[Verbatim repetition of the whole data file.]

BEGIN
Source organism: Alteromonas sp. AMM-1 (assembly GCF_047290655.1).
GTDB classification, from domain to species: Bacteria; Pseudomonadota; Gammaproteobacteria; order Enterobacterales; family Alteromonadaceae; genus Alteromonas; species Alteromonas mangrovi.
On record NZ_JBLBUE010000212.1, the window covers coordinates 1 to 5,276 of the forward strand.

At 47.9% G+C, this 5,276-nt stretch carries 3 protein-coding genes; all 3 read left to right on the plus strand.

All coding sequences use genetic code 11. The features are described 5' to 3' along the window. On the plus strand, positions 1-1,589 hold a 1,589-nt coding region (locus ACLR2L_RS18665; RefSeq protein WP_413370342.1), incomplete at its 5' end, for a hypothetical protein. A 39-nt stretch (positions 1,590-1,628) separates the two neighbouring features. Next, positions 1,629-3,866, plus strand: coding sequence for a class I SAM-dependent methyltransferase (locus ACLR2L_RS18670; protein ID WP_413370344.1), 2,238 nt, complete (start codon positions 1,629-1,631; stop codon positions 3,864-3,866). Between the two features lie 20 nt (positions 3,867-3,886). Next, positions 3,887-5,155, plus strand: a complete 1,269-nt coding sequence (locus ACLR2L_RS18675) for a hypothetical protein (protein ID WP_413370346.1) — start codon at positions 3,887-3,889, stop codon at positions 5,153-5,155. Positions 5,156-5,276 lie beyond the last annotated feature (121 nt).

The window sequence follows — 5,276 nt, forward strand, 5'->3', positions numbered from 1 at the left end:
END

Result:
Source organism: Alteromonas sp. AMM-1 (assembly GCF_047290655.1).
GTDB classification, from domain to species: Bacteria; Pseudomonadota; Gammaproteobacteria; order Enterobacterales; family Alteromonadaceae; genus Alteromonas; species Alteromonas mangrovi.
On record NZ_JBLBUE010000212.1, the window covers coordinates 1 to 5,276 of the forward strand.

At 47.9% G+C, this 5,276-nt stretch carries 3 protein-coding genes; all 3 read left to right on the plus strand.

All coding sequences use genetic code 11. The features are described 5' to 3' along the window. On the plus strand, positions 1-1,589 hold a 1,589-nt coding region (locus ACLR2L_RS18665; RefSeq protein WP_413370342.1), incomplete at its 5' end, for a hypothetical protein. A 39-nt stretch (positions 1,590-1,628) separates the two neighbouring features. Next, positions 1,629-3,866, plus strand: coding sequence for a class I SAM-dependent methyltransferase (locus ACLR2L_RS18670; protein ID WP_413370344.1), 2,238 nt, complete (start codon positions 1,629-1,631; stop codon positions 3,864-3,866). Between the two features lie 20 nt (positions 3,867-3,886). Next, positions 3,887-5,155, plus strand: a complete 1,269-nt coding sequence (locus ACLR2L_RS18675) for a hypothetical protein (protein ID WP_413370346.1) — start codon at positions 3,887-3,889, stop codon at positions 5,153-5,155. Positions 5,156-5,276 lie beyond the last annotated feature (121 nt).

The window sequence follows — 5,276 nt, forward strand, 5'->3', positions numbered from 1 at the left end: